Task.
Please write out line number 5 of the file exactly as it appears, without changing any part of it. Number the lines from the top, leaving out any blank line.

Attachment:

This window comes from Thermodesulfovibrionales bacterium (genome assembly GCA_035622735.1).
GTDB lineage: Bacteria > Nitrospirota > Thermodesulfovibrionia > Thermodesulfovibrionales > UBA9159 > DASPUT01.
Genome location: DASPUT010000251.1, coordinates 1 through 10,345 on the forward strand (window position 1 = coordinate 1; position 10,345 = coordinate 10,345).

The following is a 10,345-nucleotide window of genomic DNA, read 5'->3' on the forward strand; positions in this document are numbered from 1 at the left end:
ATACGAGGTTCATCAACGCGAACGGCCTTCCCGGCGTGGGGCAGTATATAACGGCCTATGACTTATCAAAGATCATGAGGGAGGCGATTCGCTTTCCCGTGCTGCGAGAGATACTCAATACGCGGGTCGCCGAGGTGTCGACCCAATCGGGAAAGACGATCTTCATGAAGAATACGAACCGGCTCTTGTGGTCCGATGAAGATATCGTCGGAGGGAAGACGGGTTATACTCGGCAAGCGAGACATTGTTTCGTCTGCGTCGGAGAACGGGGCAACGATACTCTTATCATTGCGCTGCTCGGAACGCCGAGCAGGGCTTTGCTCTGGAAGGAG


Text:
ATACGAGGTTCATCAACGCGAACGGCCTTCCCGGCGTGGGGCAGTATATAACGGCCTATGACTTATCAAAGATCATGAGGGAGGCGATTCGCTTTCCCGTGCTGCGAGAGATACTCAATACGCGGGTCGCCGAGGTGTCGACCCAATCGGGAAAGACGATCTTCATGAAGAATACGAACCGGCTCTTGTGGTCCGATGAAGATATCGTCGGAGGGAAGACGGGTTATACTCGGCAAGCGAGACATTGTTTCGTCTGCGTCGGAGAACGGGGCAACGATACTCTTATCATTGCGCTGCTCGGAACGCCGAGCAGGGCTTTGCTCTGGAAGGAG